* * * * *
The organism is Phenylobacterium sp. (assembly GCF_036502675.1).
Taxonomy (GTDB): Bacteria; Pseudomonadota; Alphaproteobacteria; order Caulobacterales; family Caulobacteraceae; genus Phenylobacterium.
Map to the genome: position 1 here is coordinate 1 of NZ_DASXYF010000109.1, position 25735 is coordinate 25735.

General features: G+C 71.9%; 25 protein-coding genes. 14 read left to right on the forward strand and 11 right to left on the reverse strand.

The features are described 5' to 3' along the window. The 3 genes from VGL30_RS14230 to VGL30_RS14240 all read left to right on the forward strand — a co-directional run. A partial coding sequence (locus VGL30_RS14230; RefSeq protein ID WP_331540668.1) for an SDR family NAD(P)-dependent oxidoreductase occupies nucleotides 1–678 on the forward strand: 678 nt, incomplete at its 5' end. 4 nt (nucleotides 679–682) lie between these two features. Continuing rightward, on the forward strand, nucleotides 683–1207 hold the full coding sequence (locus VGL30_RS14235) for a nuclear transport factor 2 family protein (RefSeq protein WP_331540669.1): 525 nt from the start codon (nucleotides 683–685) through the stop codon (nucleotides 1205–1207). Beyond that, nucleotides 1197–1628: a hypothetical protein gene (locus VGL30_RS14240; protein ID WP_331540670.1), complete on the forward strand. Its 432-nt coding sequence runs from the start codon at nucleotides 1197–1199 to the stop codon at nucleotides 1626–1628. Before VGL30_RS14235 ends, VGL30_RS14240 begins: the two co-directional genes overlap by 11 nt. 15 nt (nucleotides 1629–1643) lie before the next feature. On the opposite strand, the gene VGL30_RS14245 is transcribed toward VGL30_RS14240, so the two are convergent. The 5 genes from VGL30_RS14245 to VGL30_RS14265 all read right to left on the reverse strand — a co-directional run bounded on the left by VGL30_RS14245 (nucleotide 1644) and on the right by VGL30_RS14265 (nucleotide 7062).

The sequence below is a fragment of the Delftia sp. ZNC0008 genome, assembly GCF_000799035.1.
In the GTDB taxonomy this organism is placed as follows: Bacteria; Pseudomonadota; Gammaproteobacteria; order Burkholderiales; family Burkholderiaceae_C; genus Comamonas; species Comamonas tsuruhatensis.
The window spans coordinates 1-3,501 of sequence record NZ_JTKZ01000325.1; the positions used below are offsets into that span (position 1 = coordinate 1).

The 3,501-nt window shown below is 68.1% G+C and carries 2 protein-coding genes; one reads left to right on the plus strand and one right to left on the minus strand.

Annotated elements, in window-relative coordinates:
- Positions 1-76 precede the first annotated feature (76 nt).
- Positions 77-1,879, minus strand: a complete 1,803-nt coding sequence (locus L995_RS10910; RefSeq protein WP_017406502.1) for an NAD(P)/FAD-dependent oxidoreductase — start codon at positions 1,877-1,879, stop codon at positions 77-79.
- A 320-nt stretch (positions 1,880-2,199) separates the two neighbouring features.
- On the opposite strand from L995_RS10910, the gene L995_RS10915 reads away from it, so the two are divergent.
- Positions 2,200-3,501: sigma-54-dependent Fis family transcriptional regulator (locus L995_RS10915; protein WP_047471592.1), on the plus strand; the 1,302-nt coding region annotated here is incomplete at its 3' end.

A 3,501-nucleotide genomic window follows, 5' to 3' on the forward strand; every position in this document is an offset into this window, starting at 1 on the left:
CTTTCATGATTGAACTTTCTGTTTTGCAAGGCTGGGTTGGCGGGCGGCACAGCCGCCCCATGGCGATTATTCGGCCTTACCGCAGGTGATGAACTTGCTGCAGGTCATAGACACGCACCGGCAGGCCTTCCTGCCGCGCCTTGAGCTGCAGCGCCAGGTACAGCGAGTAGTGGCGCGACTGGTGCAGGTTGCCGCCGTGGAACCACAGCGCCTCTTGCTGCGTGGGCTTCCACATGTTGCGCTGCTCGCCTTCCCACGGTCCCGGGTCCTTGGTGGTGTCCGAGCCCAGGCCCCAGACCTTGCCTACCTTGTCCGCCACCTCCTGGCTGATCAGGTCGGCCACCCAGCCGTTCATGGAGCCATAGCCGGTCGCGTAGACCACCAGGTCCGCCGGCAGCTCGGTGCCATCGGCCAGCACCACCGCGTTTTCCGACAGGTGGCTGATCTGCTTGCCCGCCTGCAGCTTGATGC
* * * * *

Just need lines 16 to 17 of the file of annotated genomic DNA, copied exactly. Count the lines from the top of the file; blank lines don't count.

A 3,501-nucleotide genomic window follows, 5' to 3' on the forward strand; every position in this document is an offset into this window, starting at 1 on the left:
CTTTCATGATTGAACTTTCTGTTTTGCAAGGCTGGGTTGGCGGGCGGCACAGCCGCCCCATGGCGATTATTCGGCCTTACCGCAGGTGATGAACTTGCTGCAGGTCATAGACACGCACCGGCAGGCCTTCCTGCCGCGCCTTGAGCTGCAGCGCCAGGTACAGCGAGTAGTGGCGCGACTGGTGCAGGTTGCCGCCGTGGAACCACAGCGCCTCTTGCTGCGTGGGCTTCCACATGTTGCGCTGCTCGCCTTCCCACGGTCCCGGGTCCTTGGTGGTGTCCGAGCCCAGGCCCCAGACCTTGCCTACCTTGTCCGCCACCTCCTGGCTGATCAGGTCGGCCACCCAGCCGTTCATGGAGCCATAGCCGGTCGCGTAGACCACCAGGTCCGCCGGCAGCTCGGTGCCATCGGCCAGCACCACCGCGTTTTCCGACAGGTGGCTGATCTGCTTGCCCGCCTGCAGCTTGATGC